Growth remains crucial
Growth remains critical in overcoming major setbacks. To maintain flexibility when they go out and get money, startup owners must look ahead and not just ratchet up expenditures without seeing an increase in traction.
While admitting the apparent difficulties in getting financing, Ife Durosinmi-Etti, CEO of Herconomy, views this era as a chance for entrepreneurs to be innovative in raising cash by reaching out to a wider variety of investors.
Rather than focusing only on venture capital companies, Durosinmi thinks that many early-stage enterprises should include high-net-worth individuals (HNIs) as angel investors.
Many venture capitalists and partners are familiar with prior market downturns such as the “dot-com” boom, the 2008 global financial crisis, and the recent stock market downturn.
Although the unstable public markets experience immediate effects of rising inflation and geopolitical tensions, the effects become more evident when funds cannot obtain sufficient capital to deploy.
Back to basics
According to several African tech ecosystem stakeholders, there was a capital rush in the startup field last year. The capital rush meant that not only were high prices investors were willing to pay not to miss investing in firms, but durations for performing due diligence were substantially cut.
All of that is changing in the aftermath of the economic collapse. Investors are more patient, and companies must have a proven track record of profitability while altering their plans as required.
Malick Diouf, CEO of LafricaMobile, an African digital marketing platform in Senegal, feels that frugality is essential for survival, even for firms with hyper-growth goals. It is not necessary to reduce or restrict objectives but to rebalance priorities for a limited time.
VCs must advise entrepreneurs to invest in growth and stability. Investments must focus on attaining a runway to at least stay in the market. Typically, funds put aside cash for their winners. The winners represent select firms in the green tier exhibiting consistent growth and value to repay the fund’s capital. Regardless, the single objective of all fund managers is to ensure that their portfolio firms have cash.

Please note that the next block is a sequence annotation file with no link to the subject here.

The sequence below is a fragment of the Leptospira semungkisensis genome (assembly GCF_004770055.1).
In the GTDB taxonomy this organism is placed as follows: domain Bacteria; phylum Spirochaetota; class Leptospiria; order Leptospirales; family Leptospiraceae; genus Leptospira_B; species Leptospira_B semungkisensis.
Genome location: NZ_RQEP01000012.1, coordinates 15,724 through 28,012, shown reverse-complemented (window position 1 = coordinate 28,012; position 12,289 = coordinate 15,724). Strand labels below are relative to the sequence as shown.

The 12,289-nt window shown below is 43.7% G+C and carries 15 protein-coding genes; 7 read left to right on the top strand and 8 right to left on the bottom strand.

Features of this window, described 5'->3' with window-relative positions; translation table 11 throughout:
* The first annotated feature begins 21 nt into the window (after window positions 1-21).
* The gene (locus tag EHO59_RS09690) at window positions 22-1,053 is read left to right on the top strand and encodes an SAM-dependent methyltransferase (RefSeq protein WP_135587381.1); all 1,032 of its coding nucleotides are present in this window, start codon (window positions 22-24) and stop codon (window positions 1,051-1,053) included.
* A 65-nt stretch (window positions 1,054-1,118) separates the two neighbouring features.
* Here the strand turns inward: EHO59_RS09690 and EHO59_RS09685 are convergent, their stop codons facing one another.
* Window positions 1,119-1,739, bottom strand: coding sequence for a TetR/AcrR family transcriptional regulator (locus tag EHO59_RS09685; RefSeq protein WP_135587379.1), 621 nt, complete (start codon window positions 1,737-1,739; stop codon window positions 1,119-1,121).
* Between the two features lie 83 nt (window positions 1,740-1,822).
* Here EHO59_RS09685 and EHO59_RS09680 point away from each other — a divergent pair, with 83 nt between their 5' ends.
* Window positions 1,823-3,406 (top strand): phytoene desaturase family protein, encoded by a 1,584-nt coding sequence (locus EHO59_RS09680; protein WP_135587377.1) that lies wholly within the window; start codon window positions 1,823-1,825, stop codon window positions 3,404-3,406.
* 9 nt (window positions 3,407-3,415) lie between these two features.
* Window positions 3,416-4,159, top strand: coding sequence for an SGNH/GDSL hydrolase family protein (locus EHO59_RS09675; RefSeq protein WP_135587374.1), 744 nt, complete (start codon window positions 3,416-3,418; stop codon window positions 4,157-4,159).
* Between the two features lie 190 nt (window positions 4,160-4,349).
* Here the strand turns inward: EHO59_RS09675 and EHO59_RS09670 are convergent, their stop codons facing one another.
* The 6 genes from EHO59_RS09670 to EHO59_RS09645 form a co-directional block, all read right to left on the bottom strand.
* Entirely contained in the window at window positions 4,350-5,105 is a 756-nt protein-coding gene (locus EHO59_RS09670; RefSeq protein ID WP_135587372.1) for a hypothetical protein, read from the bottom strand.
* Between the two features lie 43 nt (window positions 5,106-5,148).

African firms well adapted
Africa confronts volatile macroeconomic realities, such as inflation and an uncertain political atmosphere. As such, most enterprises and business models are designed with frugality. Therefore, Diouf thinks that African companies would perform better in the current economic environment since
Frugality also remains a crucial litmus test for the strength of modern businesses and business strategies. Nothing else can happen to enterprises that withstood COVID-19 and the economic slump.
Jetstream’s Omusi believes that success this season depends on how entrepreneurs manage their internal and external environments. The macro-environment has reduced the amount of capital available.
Within the internal context, however, employees might place a more significant emphasis on unit economics, sales, client acquisition, and retention. Startups must work on improving these key performance indicators (KPIs). The KPIs currently remain under more scrutiny than they were this time last year.
It remains uncertain how long this economic downturn lasts or which businesses and investors will remain standing when it ends. Nevertheless, many tech startup players believe that the African digital ecosystem will remain relatively unscathed.
This moment provides a chance for Africa-focused funds to flourish. The African tech startup industry offers the funds tremendous possibilities to invest at a low cost. The best businesses find footing at times like these.